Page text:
An exploration of barriers and career strategies of female leaders in Nepalese higher education

Mainali, Sarada (2021) An exploration of barriers and career strategies of female leaders in Nepalese higher education. DBA thesis, University of Gloucestershire. doi:10.46289/A7L1V3J6

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Although more women are entering the labour force in Nepal, women’s representation in leadership positions remains significantly low. The reasons for women’s under-representation have not been researched in the Nepalese context; therefore, the full story remains untold and women’s voices are still unheard. Thus, this research aims in providing a voice to those who are unheard by exploring the barriers faced by women leaders of higher education in Nepal through their lived stories and experiences. Moreover, this study also seeks to understand the strategies adopted by successful women leaders to manoeuvre their way into leadership positions. Social role theory, role congruity theory and feminist theory guided this qualitative study. Semi-structured interviews were conducted with 12 women leaders (department heads and above) at two large universities in Nepal. Although several studies have been conducted around the globe but the social and cultural aspects of life in Nepal are different, therefore, researchers argue that the problems cannot be generalised. The findings of this study showed various social, organisational and personal barriers such as patriarchal culture, masculine culture, work-life balance issues, gender stereotypes, negative attitudes, and lack of confidence and determination contributing to women's under-representation in Nepalese higher education. The findings of this study go beyond confirming the existence of role expectations: women are not just expected to play their gender-based roles; they also face criticism for sharing their roles. Similarly, this study also contributes a new argument to the literature; namely, that the mother-in-law plays a substantial role in contributing to women’s career progression. The outcome of the study also showed that successful Nepalese female leaders are changing their way of leadership based on their survival needs. Therefore, this study also proposes a new leadership theory “survival leadership” to define the leadership of Nepalese female leaders. This study also recommends various measures that can be implemented to improve women’s representation in leadership positions in Nepalese higher education.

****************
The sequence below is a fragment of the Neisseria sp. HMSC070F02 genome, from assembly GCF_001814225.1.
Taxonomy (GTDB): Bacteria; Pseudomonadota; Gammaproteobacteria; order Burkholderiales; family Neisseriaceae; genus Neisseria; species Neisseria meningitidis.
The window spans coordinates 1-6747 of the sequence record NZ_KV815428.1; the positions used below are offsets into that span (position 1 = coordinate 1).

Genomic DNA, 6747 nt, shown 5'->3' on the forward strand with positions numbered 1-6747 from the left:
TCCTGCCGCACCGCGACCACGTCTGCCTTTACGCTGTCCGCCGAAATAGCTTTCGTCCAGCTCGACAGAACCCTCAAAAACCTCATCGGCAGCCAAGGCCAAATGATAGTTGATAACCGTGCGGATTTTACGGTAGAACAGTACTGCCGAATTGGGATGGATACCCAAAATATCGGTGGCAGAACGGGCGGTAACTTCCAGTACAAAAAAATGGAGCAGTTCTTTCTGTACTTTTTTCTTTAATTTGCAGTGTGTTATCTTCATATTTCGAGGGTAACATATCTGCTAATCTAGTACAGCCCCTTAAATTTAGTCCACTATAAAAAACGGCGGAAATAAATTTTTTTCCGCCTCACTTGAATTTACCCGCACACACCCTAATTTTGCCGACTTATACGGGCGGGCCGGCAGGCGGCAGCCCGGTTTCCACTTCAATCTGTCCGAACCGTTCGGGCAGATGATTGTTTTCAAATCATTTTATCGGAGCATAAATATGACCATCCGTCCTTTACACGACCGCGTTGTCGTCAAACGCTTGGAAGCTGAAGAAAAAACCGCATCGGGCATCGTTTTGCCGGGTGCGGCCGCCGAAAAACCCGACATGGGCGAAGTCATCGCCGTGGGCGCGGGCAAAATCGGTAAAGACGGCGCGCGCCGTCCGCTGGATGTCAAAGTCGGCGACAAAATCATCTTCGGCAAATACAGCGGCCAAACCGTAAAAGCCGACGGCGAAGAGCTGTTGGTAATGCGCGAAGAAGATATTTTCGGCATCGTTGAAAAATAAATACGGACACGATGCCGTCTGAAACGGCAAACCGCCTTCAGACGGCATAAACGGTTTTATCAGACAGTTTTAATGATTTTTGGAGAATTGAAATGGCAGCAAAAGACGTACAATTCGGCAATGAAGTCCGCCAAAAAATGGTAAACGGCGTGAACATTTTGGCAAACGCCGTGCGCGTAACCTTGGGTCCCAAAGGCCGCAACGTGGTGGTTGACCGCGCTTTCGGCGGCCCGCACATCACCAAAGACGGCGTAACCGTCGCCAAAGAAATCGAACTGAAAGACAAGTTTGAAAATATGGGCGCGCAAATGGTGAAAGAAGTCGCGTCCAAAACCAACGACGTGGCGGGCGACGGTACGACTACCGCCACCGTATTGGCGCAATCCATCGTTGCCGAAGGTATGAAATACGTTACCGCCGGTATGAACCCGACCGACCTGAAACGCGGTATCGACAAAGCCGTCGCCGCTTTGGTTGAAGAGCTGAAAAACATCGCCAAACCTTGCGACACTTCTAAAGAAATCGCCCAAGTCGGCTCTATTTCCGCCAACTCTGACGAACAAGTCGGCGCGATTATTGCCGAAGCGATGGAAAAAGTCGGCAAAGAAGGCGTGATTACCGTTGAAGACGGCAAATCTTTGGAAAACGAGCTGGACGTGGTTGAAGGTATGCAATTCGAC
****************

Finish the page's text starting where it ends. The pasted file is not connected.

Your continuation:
Item Type: Thesis (DBA)
Thesis Advisors:
Thesis AdvisorEmailURL
Uncontrolled Keywords: Higher Education Leadership, Nepal; Women in leadership
Subjects: H Social Sciences > HN Social history and conditions. Social problems. Social reform
L Education > LB Theory and practice of education > LB2300 Higher Education
Divisions: Schools and Research Institutes > School of Business, Computing and Social Sciences
Depositing User: Susan Turner
Date Deposited: 04 May 2023 14:59
Last Modified: 04 May 2023 14:59

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